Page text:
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Poetic Form and How to Identify It

If you are studying poetry you will have come across discussion of rhyme and metre: perhaps you have carefully noted down a rhyme scheme by pencilling A or B at the end of each line; perhaps you have clapped out the rhythm of a poem as your teacher has read it. Identifying the structural elements of a poem is important but it is only part of the process. We’re going to look at why it can matter and how we can use it in our written work but first, here’s how to spot what is going on.

What do to when you first read a poem

To begin with, you need to look at the poem on the page. Some poems are written purely to be read aloud, some have a shape that reflects the mood or purpose of the poem. Either way, a quick glance will immediately give you some idea of what you are about to read. Take a look at to see what I mean. Bilston writes lots of poems that are shaped in a particular way: take a look in particular at Eye Chart for the Optically Deluded and Needles. Think about your reaction to a poem’s shape. Short stanzas may seem more readable; long dense stanzas (or just a single stanza) may feel intimidating. What does this suggest about the writers’ intentions?

Identifying rhyme scheme

Once you’ve read it through, look for a rhyme scheme. At the end of each line, add a letter, starting with A, then B for the next line that doesn’t rhyme, then C, etc. When you find a line that rhymes with line A, put A at the end of that. You should end up with a pattern such as ABAB or AABBCC. If there are no rhymes, make a note of that too.

(Note: sometimes poets may not have rhyme until the very last two lines when they may have a rhyming couplet. This is also worth noting).

Here’s an example of what I mean.

Identifying rhythm

This is a bit trickier and you’ll probably want to read the poem out loud to do this. When identifying rhythm we are looking for two things: the number of syllables in each line, and where the “stress” (or emphasis) is placed as you read.

Look at London by William Blake for example.

I wandered through each chartered street,

Here the emphasis is on every other syllable. When the emphasis is like this, it is described as iambic. Other types are:


Tell me what thy lordly name is on the Night’s Plutonian shore!”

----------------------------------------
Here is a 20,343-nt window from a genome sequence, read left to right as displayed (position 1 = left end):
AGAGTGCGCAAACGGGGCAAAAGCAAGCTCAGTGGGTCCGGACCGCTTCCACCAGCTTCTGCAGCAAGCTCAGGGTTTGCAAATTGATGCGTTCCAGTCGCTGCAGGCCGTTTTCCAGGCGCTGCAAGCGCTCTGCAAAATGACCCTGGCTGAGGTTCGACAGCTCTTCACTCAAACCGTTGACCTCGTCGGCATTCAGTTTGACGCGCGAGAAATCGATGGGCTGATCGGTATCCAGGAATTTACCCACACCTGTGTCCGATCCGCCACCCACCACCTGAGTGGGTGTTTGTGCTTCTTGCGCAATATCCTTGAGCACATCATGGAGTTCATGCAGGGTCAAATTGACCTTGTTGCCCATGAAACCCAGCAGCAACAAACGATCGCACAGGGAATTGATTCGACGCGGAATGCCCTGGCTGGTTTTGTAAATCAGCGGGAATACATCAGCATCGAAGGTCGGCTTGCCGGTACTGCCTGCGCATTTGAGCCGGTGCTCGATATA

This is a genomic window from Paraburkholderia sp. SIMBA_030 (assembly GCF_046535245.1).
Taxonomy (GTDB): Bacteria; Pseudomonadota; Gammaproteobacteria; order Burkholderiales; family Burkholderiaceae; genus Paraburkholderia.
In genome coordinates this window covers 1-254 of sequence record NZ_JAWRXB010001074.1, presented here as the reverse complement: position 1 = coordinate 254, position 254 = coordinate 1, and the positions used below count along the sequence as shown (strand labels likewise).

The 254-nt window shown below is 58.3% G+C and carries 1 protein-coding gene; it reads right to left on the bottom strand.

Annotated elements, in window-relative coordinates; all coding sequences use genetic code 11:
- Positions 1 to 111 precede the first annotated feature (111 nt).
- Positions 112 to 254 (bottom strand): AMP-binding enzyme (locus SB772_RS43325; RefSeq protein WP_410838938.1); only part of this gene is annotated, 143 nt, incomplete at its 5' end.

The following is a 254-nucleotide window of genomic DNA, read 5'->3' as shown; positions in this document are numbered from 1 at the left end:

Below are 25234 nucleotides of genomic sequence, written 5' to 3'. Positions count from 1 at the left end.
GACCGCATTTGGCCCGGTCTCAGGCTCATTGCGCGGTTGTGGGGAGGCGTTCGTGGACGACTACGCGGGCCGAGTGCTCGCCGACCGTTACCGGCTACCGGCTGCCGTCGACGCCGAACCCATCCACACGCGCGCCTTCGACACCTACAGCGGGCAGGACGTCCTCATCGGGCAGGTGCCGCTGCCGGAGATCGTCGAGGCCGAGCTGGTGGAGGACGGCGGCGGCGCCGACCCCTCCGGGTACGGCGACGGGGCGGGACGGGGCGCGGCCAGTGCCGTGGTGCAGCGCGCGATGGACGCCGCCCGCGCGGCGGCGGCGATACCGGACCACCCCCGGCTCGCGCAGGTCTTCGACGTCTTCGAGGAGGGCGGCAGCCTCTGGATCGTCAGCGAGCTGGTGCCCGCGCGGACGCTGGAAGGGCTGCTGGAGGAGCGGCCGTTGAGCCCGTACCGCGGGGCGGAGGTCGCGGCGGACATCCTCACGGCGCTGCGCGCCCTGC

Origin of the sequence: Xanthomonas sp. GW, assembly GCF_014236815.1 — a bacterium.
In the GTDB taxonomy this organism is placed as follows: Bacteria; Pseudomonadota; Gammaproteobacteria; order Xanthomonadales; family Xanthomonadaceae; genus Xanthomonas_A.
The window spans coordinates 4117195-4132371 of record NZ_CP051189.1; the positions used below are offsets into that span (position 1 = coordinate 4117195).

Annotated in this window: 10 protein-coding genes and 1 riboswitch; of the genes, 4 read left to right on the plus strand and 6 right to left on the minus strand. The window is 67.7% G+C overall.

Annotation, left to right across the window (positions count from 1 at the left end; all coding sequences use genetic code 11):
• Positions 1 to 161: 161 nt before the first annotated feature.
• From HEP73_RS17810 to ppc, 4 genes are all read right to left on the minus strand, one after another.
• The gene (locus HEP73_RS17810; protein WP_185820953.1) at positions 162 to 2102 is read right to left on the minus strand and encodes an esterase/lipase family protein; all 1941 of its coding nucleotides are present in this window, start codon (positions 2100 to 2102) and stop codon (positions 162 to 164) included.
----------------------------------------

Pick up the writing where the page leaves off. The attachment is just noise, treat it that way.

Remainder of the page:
This time the emphasis is on the first syllable and then every other one after that.


Here we have two syllables and then a stress, as below.

And the sheen of their spears was like stars on the sea,

‘Twas the Night before Christmas, when all through the house


Whereas this starts with the stress, followed by two unstressed syllables.

Half a league, half a league,

Half a league onward,

If you’ve counted up the number of syllables in the lines, you may now be able to establish if the poem belongs to a particular form.

For example: ten syllables in a line will probably be pentameter, either iambic or trochaic. Sonnets are generally written in iambic pentameter as is blank verse. If there are 14 lines then it is likely to be a sonnet. Here’s one from Shakespeare:

When most I wink, then do mine eyes best see, A

For all the day they view things unrespected; B

But when I sleep, in dreams they look on thee, A

And darkly bright, are bright in dark directed. B

Then thou, whose shadow shadows doth make bright, C

How would thy shadow’s form form happy show D

To the clear day with thy much clearer light, C

When to unseeing eyes thy shade shines so! D

How would, I say, mine eyes be blessed made E

By looking on thee in the living day, F

When in dead night thy fair imperfect shade E

Through heavy sleep on sightless eyes doth stay! F

All days are nights to see till I see thee, G

And nights bright days when dreams do show thee me. G

So what does all this matter? If you write an essay that states: “the poem is written in iambic pentameter” or “the poem is a sonnet” you won’t get any extra marks. But knowing these things (and judiciously inserting the terminology into your writing) can help you analyse the meaning of the poem in more depth which is what we will talk about next time.

If you want to read more about particular types of poems, have a look at the links below.

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